We're not gourmets, gourmands, or foodies. When we go out for a meal, the surroundings are as important to us as the food. We don't need a fancy environment, although we'll take what we can get. We love the classic, white-linen, French bistro–ness of Petit Robert. But we're more often in the mood for burritos from Anna's Taqueria than fancier food in a stylish room. (We've been eating at Anna's at least once a week for nearly 20 years and it still hits the spot.) What we value most when we go out to any restaurant is not having to yell at each other. We seek out quiet spots and, when we find one with good food, we keep going back.
I assume that most restaurants are designed with high ceilings, hard surfaces, and big sound systems because their owners believe that diners equate a "lively atmosphere," i.e., lots of noise, with having a good time. They didn't ask me; I'm the opposite. I equate a lively conversation around the table with having a good time. I have to assume that enough people find it a struggle to make conversation over dinner, even with their friends, that they find salvation in a noisy dining room instead of the torture I feel. I hate leaving a restaurant with an aching throat and ringing ears. (The only worse thing was when we'd come home reeking of cigarette smoke... remember that?)
We know we're odd, not only because noise bothers us so much but because neither of us drinks when we go out. Since 2002, I can't even have a splash of red wine in a pasta sauce because it makes me ill. My husband likes to have a glass of sherry at home but doesn't like wine with meals. Maybe drinking causes temporary hearing loss so noisy restaurants seem more pleasant. But drinking people often make restaurants louder and less pleasant for the rest of us. So we don't often eat in bars. When we do, we go for lunch.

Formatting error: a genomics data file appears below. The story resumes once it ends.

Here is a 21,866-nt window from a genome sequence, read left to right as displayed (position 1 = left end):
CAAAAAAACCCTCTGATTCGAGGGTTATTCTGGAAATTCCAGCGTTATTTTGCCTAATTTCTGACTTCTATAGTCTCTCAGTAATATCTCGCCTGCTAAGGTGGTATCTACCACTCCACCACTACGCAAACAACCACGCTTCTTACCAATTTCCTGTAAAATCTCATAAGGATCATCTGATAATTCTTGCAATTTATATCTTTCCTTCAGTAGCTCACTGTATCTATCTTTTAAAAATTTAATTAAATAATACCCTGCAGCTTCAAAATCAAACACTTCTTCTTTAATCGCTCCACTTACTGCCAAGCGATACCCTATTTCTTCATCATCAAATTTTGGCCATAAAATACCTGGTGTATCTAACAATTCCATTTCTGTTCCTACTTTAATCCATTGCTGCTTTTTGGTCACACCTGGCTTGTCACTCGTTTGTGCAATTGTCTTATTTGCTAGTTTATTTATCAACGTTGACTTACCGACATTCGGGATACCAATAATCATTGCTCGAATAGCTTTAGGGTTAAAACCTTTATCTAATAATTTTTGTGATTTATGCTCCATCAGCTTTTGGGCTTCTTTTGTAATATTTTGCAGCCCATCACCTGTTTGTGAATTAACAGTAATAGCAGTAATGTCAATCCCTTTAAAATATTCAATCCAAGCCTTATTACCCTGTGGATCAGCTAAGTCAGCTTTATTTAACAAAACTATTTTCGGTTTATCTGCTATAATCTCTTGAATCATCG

Which brings me to my list of tricks for eating out in peace:
1. Eat at odd times. We eat a late lunch at Petit Robert in Kenmore Square around 4 in the afternoon on a weekend, when we often have the place almost to ourselves. Going to a popular brunch spot at dinnertime also works, especially if you're still in the mood for pancakes. If you prefer Italian, Panificio, on Charles Street, is another delicious, smaller restaurant that stays open through the afternoon and is usually pretty quiet. I haven't been across the street to Artu in this century, but it looks quiet, too.
2. Choose small restaurants — with care. This can backfire. The Grotto is tiny and subterranean, designed to be romantic and intimate, but it can be noisy. The tables are close together. On the other hand, we've had wonderful times at The Wine Cellar. It's also in a basement and has about 14 tables, but it's never been loud. While we can't partake of the wine list, we can stuff ourselves with fabulous cheese fondue and then stuff ourselves again with chocolate fondue. What's not to love?